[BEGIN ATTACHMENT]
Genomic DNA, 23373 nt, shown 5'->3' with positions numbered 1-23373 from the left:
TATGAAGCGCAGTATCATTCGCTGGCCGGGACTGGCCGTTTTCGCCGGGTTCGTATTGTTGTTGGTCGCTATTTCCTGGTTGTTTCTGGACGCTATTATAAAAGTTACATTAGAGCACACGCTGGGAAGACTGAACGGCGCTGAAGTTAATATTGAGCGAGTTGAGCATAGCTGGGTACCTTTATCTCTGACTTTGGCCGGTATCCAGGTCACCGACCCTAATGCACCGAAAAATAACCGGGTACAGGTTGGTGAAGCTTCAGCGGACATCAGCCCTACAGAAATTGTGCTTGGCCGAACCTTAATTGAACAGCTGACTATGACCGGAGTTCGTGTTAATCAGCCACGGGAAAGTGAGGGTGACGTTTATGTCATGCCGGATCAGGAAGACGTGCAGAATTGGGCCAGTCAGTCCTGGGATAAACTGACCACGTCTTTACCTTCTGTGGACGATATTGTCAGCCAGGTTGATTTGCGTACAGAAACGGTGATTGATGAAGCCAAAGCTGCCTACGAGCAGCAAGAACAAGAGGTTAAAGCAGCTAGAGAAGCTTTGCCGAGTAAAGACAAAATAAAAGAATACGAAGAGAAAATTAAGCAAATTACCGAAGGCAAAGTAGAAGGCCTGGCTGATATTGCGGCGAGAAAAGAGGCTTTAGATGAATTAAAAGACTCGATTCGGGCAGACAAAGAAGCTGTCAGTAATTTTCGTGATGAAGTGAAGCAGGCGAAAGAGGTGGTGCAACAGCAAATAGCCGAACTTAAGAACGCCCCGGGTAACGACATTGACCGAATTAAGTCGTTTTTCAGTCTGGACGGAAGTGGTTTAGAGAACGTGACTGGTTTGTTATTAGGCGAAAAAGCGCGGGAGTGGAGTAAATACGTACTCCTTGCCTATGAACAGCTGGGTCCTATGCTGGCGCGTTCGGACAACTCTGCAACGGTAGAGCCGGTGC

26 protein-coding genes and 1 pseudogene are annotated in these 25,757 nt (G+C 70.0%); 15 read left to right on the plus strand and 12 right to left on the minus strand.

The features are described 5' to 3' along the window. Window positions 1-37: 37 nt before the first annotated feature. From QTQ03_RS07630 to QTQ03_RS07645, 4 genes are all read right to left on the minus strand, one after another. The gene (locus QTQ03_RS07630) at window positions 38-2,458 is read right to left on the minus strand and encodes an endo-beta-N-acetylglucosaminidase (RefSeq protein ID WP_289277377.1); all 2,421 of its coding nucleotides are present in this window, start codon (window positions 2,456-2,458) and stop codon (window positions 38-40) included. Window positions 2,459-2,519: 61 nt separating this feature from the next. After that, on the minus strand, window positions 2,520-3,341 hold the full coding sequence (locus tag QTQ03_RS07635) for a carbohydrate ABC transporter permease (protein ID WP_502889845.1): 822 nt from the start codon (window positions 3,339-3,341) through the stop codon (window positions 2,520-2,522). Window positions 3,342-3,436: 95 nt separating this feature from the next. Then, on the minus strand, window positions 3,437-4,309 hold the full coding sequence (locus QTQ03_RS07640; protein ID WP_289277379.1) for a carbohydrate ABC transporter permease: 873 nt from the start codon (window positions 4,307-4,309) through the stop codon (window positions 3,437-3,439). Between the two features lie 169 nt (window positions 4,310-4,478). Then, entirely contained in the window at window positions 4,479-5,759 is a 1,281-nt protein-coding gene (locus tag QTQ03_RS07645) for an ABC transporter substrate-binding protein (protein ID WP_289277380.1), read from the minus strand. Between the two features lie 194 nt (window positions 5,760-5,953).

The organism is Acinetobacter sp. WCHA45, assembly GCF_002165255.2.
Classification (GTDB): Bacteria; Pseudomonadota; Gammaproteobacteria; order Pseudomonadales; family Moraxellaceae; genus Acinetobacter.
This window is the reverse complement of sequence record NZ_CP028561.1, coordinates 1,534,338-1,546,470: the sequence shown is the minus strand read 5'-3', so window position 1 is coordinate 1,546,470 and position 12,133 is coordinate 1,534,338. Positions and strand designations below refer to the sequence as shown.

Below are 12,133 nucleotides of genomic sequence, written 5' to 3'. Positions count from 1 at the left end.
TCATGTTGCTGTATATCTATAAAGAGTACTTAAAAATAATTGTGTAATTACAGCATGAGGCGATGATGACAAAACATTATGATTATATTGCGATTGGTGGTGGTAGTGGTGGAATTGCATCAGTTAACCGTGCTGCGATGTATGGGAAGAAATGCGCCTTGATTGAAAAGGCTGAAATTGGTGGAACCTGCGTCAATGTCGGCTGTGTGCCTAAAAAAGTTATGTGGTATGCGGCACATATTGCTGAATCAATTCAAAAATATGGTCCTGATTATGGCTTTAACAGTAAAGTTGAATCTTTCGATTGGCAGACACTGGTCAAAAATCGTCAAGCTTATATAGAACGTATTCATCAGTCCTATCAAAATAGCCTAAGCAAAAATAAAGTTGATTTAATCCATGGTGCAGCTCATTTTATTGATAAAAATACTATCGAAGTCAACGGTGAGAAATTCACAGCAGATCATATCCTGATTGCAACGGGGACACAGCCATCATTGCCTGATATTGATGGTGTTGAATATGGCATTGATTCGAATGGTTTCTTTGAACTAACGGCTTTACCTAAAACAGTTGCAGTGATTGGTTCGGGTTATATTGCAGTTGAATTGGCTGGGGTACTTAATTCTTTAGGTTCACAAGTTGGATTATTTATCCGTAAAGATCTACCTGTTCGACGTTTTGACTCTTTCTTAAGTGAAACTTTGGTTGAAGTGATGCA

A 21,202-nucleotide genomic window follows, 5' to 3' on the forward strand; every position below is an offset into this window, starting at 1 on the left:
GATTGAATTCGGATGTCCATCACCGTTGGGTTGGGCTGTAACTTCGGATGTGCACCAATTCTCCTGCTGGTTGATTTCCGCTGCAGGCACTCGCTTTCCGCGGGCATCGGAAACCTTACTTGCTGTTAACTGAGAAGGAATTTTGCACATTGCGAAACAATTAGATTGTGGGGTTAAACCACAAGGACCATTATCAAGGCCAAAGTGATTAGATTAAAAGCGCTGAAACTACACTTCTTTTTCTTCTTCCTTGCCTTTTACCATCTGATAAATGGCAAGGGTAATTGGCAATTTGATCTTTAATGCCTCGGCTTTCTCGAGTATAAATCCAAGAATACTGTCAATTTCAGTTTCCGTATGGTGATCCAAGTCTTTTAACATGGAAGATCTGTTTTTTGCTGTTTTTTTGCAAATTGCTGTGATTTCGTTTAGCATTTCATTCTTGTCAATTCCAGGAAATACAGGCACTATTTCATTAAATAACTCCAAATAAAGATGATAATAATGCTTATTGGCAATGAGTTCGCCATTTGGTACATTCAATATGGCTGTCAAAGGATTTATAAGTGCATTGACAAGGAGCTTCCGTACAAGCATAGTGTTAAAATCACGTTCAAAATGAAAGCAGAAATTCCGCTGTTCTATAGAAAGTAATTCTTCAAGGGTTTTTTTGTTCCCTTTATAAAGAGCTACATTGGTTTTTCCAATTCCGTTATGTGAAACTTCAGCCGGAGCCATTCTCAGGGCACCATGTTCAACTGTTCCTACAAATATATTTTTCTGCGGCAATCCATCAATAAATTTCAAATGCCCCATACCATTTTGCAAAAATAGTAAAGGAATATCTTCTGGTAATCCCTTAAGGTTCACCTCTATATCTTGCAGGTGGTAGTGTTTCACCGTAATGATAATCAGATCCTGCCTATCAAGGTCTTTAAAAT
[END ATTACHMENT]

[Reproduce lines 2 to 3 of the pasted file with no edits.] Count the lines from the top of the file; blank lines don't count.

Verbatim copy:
TATGAAGCGCAGTATCATTCGCTGGCCGGGACTGGCCGTTTTCGCCGGGTTCGTATTGTTGTTGGTCGCTATTTCCTGGTTGTTTCTGGACGCTATTATAAAAGTTACATTAGAGCACACGCTGGGAAGACTGAACGGCGCTGAAGTTAATATTGAGCGAGTTGAGCATAGCTGGGTACCTTTATCTCTGACTTTGGCCGGTATCCAGGTCACCGACCCTAATGCACCGAAAAATAACCGGGTACAGGTTGGTGAAGCTTCAGCGGACATCAGCCCTACAGAAATTGTGCTTGGCCGAACCTTAATTGAACAGCTGACTATGACCGGAGTTCGTGTTAATCAGCCACGGGAAAGTGAGGGTGACGTTTATGTCATGCCGGATCAGGAAGACGTGCAGAATTGGGCCAGTCAGTCCTGGGATAAACTGACCACGTCTTTACCTTCTGTGGACGATATTGTCAGCCAGGTTGATTTGCGTACAGAAACGGTGATTGATGAAGCCAAAGCTGCCTACGAGCAGCAAGAACAAGAGGTTAAAGCAGCTAGAGAAGCTTTGCCGAGTAAAGACAAAATAAAAGAATACGAAGAGAAAATTAAGCAAATTACCGAAGGCAAAGTAGAAGGCCTGGCTGATATTGCGGCGAGAAAAGAGGCTTTAGATGAATTAAAAGACTCGATTCGGGCAGACAAAGAAGCTGTCAGTAATTTTCGTGATGAAGTGAAGCAGGCGAAAGAGGTGGTGCAACAGCAAATAGCCGAACTTAAGAACGCCCCGGGTAACGACATTGACCGAATTAAGTCGTTTTTCAGTCTGGACGGAAGTGGTTTAGAGAACGTGACTGGTTTGTTATTAGGCGAAAAAGCGCGGGAGTGGAGTAAATACGTACTCCTTGCCTATGAACAGCTGGGTCCTATGCTGGCGCGTTCGGACAACTCTGCAACGGTAGAGCCGGTGC

26 protein-coding genes and 1 pseudogene are annotated in these 25,757 nt (G+C 70.0%); 15 read left to right on the plus strand and 12 right to left on the minus strand.